In Valladolid, 3% of trips are made by bicycle. In Vitoria, the use of the bike represents 18% of the journeys. In other words, we no longer have to go to cities like Amsterdam, since in Vitoria we have a model to look at. Vitoria is there on its own merits. And the other five are by population. The fact that Valladolid has slipped in there, when it was a city that in terms of mobility was in the last century until recently, indicates that we are a city that has improved a lot in recent years and that we have shown that we have the ambition and the tools to be in that club, which is basically a club that wants to accelerate decarbonization.
That goes through mobility, but it also goes through other measures. Right now, in Valladolid a heat network is being built that will serve the entire city, which will be completed in the year 2030. By that year, the entire city will be a heat district, as Copenhagen can be today. That is a revolution for a city, especially when it is not like cities in the south of Spain, where heating, let's say, has little impact on the level of pollution. Here, the contamination partly also comes from the heating. Therefore, we bring together mobility measures, heating measures, home efficiency renovation measures... We are implementing, through our general urban plan and our policies, a complete renovation of the existing urban scene. We want a compact urban scene, and above all, we want to take advantage of what already exists; That is why what we are doing is promoting the rehabilitation of the current urban scene. With all this, what we want is to reach 2030 and meet the goal of decarbonizing our city. It is a very ambitious goal.
Valladolid is a region traditionally closely linked to the automotive industry. After the latest measures adopted in terms of mobility by the European Commission, how do you plan to promote and support the development of electric vehicles?
Fortunately, we have a factory in Valladolid for vehicle assembly, another for engines, we have a very close one, in Villamuriel de Cerrato, which although it is in the province of Palencia, it is supplied with workers from Valladolid, and soon we will have another two factories related to the automotive industry: one for electric buses, Switch Mobility, and another one for InoBat batteries. Therefore, it is evident that the automotive industry is experiencing a moment of splendor, both at present and expectations that we have for the future. We believe that the future of our factories is not directly linked to the mobility measures that we adopt, or that are adopted in other cities. The automobile industry has to deal with a scenario in which the European Union is betting heavily on the rationalization of the private vehicle; but the thing is that the cars that are made here, they are not sold only here. They are sold in all parts of the world and, fortunately, what is important for the future of the automotive sector in Valladolid is that we have competitive factories, with a good climate of social dialogue, with high qualifications of its workers and with a good relationship between production costs and the profits that the brands can obtain from these vehicles.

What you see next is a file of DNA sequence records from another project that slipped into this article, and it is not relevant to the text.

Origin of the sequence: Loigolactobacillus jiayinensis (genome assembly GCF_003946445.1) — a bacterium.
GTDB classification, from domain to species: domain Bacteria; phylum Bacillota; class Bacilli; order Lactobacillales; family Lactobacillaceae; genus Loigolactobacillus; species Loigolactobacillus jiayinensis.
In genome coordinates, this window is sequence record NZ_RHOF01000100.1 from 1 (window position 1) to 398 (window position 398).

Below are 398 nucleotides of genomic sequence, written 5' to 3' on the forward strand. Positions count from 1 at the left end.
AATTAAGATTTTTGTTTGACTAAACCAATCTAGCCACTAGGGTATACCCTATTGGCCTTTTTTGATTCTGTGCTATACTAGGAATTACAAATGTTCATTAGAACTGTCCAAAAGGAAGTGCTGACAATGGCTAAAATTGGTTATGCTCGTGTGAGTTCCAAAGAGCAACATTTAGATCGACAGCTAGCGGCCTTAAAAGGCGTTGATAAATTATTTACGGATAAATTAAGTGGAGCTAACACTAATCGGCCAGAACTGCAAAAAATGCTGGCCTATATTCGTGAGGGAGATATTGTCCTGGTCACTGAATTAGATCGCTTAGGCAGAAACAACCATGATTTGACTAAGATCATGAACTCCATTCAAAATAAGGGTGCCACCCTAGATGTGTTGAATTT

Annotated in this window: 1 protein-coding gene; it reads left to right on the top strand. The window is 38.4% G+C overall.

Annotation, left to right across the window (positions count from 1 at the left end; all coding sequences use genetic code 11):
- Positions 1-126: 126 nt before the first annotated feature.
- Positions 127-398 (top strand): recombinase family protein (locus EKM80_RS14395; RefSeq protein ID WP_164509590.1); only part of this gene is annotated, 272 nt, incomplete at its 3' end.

Therefore, we largely unlink our measures from the future of our factories, because, in principle, they have no relationship at all. What we can help with is offering our factories a test bench for future technologies and one of them is the connected car. In relation to the autonomous car, Valladolid is currently working on a big project with Renault to develop a space in which to test a car with these characteristics in the future. It is a project that is, let's say, struggling for financing from EU recovery funds, and that is where we believe we can help our factories, so that our cities are good test benches for the technologies that may arrive.
Finally, with all these projects that we have discussed, does Valladolid aspire to become a city of 15 minutes?
I think it already is. Actually, Valladolid is a 5-minute city in almost everything, not a one of 15, but 5. Work may be further away, but talking about services and all that is needed, Valladolid is already today a city under 15 minutes clearly.